What roles do colon stem cells and gap junctions play in the left and right location of origin of colorectal cancers?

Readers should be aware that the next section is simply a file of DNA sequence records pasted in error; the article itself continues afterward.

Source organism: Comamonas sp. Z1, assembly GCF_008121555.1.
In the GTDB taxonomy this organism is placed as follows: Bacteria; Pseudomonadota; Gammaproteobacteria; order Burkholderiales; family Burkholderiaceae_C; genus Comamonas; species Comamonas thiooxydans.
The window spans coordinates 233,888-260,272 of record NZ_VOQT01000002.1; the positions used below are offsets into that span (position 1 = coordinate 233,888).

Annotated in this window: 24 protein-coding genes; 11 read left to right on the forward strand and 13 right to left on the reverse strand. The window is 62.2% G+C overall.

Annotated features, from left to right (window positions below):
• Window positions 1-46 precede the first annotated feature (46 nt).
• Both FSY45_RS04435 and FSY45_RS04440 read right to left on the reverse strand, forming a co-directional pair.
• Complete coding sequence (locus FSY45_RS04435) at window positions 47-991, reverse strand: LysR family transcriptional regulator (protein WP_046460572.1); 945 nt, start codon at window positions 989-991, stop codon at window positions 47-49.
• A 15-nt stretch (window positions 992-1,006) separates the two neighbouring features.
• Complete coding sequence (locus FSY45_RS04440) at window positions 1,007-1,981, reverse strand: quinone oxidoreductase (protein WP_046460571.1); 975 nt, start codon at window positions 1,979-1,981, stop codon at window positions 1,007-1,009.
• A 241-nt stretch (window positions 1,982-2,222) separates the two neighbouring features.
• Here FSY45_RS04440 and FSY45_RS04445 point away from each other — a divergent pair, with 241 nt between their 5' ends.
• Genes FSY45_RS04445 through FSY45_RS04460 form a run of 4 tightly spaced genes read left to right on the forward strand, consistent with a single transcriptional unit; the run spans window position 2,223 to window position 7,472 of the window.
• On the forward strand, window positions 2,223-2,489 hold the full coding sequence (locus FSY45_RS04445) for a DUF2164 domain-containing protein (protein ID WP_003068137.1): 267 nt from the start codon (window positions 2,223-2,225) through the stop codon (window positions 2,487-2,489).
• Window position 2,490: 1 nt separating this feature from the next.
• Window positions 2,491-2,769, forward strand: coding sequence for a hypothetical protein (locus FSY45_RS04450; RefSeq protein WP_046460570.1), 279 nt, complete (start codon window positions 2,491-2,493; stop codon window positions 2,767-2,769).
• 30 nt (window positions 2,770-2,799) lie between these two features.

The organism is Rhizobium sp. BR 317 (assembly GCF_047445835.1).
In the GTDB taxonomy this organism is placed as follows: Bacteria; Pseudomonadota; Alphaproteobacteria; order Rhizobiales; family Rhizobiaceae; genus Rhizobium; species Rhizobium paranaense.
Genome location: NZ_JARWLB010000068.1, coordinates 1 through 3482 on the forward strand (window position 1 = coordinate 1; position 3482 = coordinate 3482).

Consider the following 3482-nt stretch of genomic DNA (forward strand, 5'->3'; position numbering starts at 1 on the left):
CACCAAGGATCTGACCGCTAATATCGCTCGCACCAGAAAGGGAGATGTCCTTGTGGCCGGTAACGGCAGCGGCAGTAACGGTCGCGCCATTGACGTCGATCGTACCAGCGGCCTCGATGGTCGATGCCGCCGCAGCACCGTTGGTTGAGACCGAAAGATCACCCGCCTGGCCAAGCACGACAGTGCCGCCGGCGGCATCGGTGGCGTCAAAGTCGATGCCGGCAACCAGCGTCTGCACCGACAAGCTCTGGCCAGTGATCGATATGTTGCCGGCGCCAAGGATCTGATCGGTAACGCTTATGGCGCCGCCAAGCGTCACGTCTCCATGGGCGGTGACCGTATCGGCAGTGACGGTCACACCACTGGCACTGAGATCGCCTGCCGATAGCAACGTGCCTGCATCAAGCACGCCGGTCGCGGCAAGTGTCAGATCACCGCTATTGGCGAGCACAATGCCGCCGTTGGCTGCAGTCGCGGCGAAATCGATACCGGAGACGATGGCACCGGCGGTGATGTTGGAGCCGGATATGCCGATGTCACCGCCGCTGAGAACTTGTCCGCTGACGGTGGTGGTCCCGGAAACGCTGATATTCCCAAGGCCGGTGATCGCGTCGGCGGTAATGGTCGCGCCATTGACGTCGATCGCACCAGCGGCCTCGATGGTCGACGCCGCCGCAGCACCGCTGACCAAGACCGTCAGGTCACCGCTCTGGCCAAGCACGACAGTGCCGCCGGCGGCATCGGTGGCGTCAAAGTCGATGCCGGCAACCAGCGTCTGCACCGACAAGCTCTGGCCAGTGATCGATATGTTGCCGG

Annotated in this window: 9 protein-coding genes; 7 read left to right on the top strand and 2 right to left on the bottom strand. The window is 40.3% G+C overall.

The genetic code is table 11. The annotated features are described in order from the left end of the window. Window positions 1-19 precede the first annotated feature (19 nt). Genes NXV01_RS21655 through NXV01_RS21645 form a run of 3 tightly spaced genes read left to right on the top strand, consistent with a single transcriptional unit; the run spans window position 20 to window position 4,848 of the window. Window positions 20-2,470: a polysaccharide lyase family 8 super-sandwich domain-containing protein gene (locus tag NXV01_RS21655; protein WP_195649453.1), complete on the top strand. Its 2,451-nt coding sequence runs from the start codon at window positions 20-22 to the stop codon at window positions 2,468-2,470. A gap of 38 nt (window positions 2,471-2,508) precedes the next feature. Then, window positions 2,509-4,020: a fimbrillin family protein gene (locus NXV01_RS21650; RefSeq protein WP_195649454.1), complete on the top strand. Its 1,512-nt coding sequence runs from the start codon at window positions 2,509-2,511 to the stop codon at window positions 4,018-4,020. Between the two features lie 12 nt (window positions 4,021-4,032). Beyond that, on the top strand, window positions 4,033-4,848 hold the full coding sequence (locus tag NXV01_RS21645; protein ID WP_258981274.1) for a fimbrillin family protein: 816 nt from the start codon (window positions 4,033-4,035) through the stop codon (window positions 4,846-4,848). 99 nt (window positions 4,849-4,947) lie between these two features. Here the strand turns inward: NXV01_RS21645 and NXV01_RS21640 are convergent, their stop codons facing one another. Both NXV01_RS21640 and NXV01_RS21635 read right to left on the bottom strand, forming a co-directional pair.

This Commentary examines an important clinical observation that right-sided colorectal cancers appear less treatable than the left-sided cancers. The concepts of the initiation/ promotion/progression /process, the stem cell hypothesis, the role gap junctional intercellular communication, cancer cells lacking GJIC either because of the non-expression of connexin genes or of non-functional gap junction proteins and the role of the microbiome in promoting initiated colon stem cells to divide symmetrically or asymmetrically are examined to find an explanation. It has been speculated that embryonic-like lesions in the ascending colon are initiated stem cells, promoted via symmetrical cell division, while the polyp-type lesions in the descending colon are initiated stem cells stimulated to divide asymmetrically. To test this hypothesis, experiments could be designed to examine if right-sided lesions might express Oct4A and ABCG2 genes but not any connexin genes, whereas the left-sided lesions might express a connexin gene, but not Oct4A or the ABCG2 genes. Treatment of the right sided lesions might include transcriptional regulators, whereas the left-sided lesions would need to restore the posttranslational status of the connexin proteins.